Google releases new renderings of planned Thompson Center makeover

The renovation would keep the atrium and have a more transparent facade and a new plaza. But we need to see more, architecture critic Lee Bey writes.

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The Thompson Center would feature a new transparent, energy-efficient glass facade as part of Google’s $280 million renovation of the building.


The Thompson Center would get a new, virtually see-through glass facade while retaining its signature 17-story atrium under the latest renovation plans revealed Wednesday by tech giant Google.

According to renderings and a statement released by the company, the building’s newfound sheerness — achieved through the use of triple-pane, energy-efficient glass — would let more natural light into the building, while allowing increased outward views for workers.

In addition, the building’s exterior colonnade and plaza would be reworked “to allow for an enhanced ground floor experience, including opportunities for more food and beverage retail and seasonal activations of the plaza,” Karen Sauder, head of Google’s Chicago operations, said in a statement.

The building’s exterior appears to lose much of its current blue, white and salmon color scheme in the redo, according to the renderings.

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But the renderings also show the building’s soaring atrium — the structure’s best feature — will be renovated and kept, rather than, say, entirely filled-in for added floor space.

Google officials offered no details on what changes in color or material might be made to the atrium.

The Sun-Times reported in October that Google had received city permits to remove the atrium’s current metal and glass skin.

The new glass exterior facade would also allow the atrium to be visible from inside outside of the building.

Google bought the Thompson Center, 100 W. Randolph St., in 2022 with the intent of turning the 38-year-old state government building into its Chicago headquarters.

The planned $280 million renovation represented a change in fortune for the eye-catching, postmodern — and unofficial landmark — building designed by the late Chicago architectural superstar Helmut Jahn.

Three previous Illinois governors wanted the building demolished, citing its age, wear and inefficiencies. But Gov. J.B. Pritzker and developer Michael Reschke engineered a rescue plan that resulted in Google buying the building for $105 million.


The Thompson would receive a new, green plaza as part of Google’s renovation plan for the building.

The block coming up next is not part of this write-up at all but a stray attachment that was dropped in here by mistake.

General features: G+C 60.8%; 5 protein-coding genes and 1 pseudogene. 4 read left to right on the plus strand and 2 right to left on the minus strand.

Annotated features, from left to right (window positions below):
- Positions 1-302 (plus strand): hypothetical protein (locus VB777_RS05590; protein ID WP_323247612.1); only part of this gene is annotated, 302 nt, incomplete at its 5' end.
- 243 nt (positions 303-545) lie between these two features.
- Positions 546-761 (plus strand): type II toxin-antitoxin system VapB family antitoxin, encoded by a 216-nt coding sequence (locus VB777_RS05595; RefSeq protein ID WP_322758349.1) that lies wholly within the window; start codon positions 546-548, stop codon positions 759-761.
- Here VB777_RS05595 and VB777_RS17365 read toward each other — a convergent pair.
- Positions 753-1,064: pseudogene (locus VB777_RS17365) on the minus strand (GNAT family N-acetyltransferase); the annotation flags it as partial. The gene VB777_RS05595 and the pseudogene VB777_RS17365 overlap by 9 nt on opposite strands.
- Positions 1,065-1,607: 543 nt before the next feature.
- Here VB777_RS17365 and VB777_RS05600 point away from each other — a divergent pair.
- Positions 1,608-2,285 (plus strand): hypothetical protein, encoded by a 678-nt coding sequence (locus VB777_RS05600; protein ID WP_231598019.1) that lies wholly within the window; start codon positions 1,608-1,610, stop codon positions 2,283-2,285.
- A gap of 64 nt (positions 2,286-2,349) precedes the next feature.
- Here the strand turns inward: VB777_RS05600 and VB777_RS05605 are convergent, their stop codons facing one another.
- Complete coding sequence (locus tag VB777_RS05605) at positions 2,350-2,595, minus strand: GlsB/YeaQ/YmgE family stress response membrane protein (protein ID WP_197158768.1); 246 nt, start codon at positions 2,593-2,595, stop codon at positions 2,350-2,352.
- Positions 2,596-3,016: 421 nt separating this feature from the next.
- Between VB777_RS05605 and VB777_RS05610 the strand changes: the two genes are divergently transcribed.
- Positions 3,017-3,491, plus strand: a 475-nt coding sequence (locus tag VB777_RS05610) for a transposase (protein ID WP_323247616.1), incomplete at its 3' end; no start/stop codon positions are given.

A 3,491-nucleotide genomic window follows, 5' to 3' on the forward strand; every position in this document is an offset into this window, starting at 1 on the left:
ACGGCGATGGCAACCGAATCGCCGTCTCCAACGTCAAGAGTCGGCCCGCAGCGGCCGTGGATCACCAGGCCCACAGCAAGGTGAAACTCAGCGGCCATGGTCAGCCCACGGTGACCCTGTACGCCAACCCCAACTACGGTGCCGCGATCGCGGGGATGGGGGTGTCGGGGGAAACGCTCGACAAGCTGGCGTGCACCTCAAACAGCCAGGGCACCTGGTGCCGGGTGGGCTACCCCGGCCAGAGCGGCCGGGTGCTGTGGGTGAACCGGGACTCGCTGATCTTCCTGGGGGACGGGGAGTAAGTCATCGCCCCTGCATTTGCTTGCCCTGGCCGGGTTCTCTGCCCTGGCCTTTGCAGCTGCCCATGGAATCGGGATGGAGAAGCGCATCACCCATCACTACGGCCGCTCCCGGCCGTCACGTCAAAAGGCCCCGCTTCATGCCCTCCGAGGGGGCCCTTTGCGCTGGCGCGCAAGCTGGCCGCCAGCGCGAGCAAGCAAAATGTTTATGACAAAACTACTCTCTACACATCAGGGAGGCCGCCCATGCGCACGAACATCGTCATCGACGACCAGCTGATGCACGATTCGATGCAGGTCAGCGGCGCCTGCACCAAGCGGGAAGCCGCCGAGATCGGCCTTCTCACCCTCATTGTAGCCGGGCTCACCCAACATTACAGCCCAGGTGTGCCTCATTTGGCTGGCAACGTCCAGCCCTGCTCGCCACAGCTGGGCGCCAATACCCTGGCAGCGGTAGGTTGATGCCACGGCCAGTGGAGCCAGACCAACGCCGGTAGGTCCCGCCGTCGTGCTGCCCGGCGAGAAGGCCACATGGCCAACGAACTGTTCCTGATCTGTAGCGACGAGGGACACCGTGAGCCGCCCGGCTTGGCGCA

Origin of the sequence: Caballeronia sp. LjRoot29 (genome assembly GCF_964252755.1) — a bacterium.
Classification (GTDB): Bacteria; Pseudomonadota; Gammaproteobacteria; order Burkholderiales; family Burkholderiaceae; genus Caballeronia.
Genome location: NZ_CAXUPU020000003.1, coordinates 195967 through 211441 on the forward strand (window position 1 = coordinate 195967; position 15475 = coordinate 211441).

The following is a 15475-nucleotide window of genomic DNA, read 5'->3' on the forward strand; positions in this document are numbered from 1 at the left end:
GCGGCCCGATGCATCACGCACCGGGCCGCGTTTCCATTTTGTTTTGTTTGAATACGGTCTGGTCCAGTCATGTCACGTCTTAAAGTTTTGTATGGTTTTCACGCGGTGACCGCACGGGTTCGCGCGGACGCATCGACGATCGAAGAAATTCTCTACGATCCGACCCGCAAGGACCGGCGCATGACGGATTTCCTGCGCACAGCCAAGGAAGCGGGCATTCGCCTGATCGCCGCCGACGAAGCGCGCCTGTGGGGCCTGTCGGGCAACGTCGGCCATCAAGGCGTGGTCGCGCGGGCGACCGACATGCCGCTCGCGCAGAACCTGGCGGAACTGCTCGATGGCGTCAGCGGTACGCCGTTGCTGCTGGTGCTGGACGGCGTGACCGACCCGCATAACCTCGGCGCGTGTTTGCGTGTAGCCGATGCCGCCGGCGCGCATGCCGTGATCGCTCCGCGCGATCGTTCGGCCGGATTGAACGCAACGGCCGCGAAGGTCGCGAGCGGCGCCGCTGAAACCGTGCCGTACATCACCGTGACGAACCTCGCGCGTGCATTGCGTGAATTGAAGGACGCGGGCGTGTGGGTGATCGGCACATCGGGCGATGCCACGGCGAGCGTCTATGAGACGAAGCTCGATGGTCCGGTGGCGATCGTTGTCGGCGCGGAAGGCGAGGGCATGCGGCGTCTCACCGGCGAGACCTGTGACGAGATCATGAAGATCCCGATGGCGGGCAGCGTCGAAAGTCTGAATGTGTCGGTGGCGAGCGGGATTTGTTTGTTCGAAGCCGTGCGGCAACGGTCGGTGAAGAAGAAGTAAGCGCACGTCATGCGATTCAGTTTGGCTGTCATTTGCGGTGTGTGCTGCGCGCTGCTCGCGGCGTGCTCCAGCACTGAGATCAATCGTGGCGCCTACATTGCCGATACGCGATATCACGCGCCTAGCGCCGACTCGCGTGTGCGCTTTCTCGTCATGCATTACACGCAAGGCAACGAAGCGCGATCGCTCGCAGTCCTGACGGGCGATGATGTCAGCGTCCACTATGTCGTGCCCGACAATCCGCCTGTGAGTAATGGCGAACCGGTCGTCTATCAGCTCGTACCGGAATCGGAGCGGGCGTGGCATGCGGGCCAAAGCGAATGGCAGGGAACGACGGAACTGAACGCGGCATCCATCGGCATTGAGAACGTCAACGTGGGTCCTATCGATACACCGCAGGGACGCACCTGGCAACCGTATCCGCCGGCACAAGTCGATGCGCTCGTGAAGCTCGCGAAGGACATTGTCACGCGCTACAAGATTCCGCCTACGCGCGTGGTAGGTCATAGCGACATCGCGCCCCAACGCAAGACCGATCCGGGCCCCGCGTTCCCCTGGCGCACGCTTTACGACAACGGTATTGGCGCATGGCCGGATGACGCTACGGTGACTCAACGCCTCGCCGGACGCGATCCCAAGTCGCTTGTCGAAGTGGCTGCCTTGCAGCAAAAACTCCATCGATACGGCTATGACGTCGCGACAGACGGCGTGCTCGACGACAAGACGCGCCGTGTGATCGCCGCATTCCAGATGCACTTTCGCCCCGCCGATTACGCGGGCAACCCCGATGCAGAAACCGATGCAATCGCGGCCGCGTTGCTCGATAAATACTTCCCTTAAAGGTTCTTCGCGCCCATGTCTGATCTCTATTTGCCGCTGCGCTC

“I couldn’t be more excited to see Google’s transformation and rejuvenation of the James R. Thompson Center as we continue to show global companies that Illinois is the place to be,” Pritzker said in a statement Tuesday.

Google said the renovated structure will be an energy-saving, all-electric building. Jahn’s firm, now called Jahn, is handling the redesign.

Google’s plan is “light-years from the demolition discussions of the past,” Preservation Chicago executive director Ward Miller said.

“In general, it’s wonderful to see the Thompson Center’s overall form, its 17-story atrium and plaza concept all retained, so that’s all very good,” Miller said.

Said Landmarks Illinois President and CEO Bonnie McDonald: “Overall, we see the reuse of this once-endangered building as a preservation success and a win for the Loop.”

The new renderings are an improvement over previous ones that had preservationists and fans of the building concerned that the iconic structure would get a bland and rather beige makeover.

But we need to see more.

Google promises to share more details of the renovation. With construction scheduled to begin next year, here’s hoping the company is forthcoming sooner rather than later.

For instance, the “new and improved” experience Google promises passengers on the six CTA L lines that stop at the building is worth a closer look.

And so are the covered, three-level green-space terraces planned for the building’s southeast side.

“We believe this is heading in a good direction, but hoping there are many refinements to come,” Miller said.

Lee Bey is the Chicago Sun-Times architecture critic and a member of the Editorial Board. 

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